Natural Experiments in Mobile Phone Regulation: Estimated Effects of Prohibiting Handset Bundling in Finland and Belgium


Vertical restrictions have theoretically ambiguous efficiency effects. Marketplace evidence is therefore required to reveal the presence of anti-competitive foreclosure. The bundling of mobile phones with cellular network service offers one such market test. Two European nations—Finland and Belgium—prohibited tying arrangements for mobile service and mobile devices (handsets) in wireless broadband (3G) markets. These rules were abandoned in 2006 and 2010, respectively, creating natural experiments.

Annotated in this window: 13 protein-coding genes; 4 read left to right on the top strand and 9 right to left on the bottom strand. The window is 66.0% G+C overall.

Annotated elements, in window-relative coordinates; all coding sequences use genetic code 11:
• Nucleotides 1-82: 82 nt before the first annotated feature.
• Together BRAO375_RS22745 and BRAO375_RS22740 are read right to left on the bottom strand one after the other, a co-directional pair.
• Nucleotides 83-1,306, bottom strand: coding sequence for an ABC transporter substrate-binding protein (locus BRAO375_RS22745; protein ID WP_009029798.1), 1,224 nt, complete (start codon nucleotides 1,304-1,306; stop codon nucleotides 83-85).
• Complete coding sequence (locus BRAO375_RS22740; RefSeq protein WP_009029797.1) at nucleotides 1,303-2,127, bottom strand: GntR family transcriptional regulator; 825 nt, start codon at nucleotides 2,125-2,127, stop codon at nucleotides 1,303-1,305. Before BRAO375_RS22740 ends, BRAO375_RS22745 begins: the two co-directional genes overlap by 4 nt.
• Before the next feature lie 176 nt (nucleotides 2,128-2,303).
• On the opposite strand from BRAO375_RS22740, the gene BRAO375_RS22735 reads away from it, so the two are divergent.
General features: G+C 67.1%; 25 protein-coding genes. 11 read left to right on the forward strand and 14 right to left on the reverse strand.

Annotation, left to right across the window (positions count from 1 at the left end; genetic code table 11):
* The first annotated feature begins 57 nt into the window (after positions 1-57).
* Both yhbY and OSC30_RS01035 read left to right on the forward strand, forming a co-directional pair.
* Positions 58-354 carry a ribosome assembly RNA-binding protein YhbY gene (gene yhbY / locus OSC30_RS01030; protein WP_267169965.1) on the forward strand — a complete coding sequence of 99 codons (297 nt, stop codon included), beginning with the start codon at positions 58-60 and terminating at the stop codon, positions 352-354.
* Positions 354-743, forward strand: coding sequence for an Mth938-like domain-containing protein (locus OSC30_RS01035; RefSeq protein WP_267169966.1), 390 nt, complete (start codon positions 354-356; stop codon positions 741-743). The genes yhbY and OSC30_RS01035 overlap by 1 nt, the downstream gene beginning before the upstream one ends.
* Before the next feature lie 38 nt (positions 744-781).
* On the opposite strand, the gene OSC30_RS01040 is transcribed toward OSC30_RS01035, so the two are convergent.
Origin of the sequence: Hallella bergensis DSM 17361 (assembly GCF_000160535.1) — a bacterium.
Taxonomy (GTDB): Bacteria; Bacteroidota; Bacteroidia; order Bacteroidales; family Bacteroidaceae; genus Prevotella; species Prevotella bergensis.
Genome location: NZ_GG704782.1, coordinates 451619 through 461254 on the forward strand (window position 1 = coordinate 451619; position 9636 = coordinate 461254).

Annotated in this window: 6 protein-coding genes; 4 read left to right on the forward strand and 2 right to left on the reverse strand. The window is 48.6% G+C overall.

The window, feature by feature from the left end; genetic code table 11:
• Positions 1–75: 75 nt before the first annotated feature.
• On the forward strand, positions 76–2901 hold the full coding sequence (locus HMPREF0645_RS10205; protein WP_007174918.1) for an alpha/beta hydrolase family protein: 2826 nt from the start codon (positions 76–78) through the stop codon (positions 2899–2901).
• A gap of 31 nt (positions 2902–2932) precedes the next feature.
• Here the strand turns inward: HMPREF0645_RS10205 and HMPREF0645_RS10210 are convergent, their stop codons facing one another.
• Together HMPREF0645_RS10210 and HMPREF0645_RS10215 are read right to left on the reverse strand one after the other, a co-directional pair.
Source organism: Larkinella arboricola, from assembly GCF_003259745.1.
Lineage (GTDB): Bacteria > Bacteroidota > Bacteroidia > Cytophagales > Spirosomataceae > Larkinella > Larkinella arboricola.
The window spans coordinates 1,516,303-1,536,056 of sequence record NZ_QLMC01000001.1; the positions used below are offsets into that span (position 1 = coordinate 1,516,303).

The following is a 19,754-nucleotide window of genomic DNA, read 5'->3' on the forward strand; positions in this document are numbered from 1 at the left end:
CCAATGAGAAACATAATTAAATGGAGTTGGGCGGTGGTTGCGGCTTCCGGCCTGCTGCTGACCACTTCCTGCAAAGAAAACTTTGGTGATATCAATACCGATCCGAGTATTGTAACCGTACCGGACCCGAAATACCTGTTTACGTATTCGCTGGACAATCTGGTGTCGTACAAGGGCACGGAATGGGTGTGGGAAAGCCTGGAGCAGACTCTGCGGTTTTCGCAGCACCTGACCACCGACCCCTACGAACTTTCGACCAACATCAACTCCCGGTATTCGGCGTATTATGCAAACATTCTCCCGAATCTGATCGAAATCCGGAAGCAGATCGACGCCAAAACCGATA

This article compares 3G subscribership in European countries from 2003 through 2012. Finland and Belgium, while banning bundles, exhibited 3G penetration levels only about a third of the EU 15 average. Following their respective regime switches, relative 3G penetration levels improved markedly in these countries—Finland, in fact, became an EU leader. Regressions adjusting for market specific factors quantify the effects. The data are consistent with the view that carrier handset subsidies, which are strongly supported by bundling services with hardware, help internalize network effects that, if unsupported by the network carriers, may go unrealized. Vertical integration here appears to assist in productive ecosystem creation, not anti-competitive foreclosure.